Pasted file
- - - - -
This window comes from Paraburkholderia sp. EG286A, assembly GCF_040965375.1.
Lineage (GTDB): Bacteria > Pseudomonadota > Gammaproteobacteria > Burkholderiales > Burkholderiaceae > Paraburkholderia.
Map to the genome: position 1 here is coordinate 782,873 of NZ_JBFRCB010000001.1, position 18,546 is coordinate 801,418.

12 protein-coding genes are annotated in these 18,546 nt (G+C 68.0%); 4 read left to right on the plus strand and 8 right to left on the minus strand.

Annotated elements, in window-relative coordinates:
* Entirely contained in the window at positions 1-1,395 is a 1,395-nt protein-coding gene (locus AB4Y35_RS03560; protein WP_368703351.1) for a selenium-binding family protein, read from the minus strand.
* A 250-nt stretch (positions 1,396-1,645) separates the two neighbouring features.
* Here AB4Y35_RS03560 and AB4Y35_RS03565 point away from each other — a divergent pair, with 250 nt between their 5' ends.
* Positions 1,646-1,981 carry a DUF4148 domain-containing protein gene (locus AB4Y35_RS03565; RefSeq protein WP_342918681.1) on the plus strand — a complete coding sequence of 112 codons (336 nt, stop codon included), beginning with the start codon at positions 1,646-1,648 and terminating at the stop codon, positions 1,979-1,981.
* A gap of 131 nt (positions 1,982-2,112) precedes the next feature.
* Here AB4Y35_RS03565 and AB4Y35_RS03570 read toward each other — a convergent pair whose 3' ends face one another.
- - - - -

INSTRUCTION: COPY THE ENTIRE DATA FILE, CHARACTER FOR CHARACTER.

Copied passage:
This window comes from Paraburkholderia sp. EG286A, assembly GCF_040965375.1.
Lineage (GTDB): Bacteria > Pseudomonadota > Gammaproteobacteria > Burkholderiales > Burkholderiaceae > Paraburkholderia.
Map to the genome: position 1 here is coordinate 782,873 of NZ_JBFRCB010000001.1, position 18,546 is coordinate 801,418.

12 protein-coding genes are annotated in these 18,546 nt (G+C 68.0%); 4 read left to right on the plus strand and 8 right to left on the minus strand.

Annotated elements, in window-relative coordinates:
* Entirely contained in the window at positions 1-1,395 is a 1,395-nt protein-coding gene (locus AB4Y35_RS03560; protein WP_368703351.1) for a selenium-binding family protein, read from the minus strand.
* A 250-nt stretch (positions 1,396-1,645) separates the two neighbouring features.
* Here AB4Y35_RS03560 and AB4Y35_RS03565 point away from each other — a divergent pair, with 250 nt between their 5' ends.
* Positions 1,646-1,981 carry a DUF4148 domain-containing protein gene (locus AB4Y35_RS03565; RefSeq protein WP_342918681.1) on the plus strand — a complete coding sequence of 112 codons (336 nt, stop codon included), beginning with the start codon at positions 1,646-1,648 and terminating at the stop codon, positions 1,979-1,981.
* A gap of 131 nt (positions 1,982-2,112) precedes the next feature.
* Here AB4Y35_RS03565 and AB4Y35_RS03570 read toward each other — a convergent pair whose 3' ends face one another.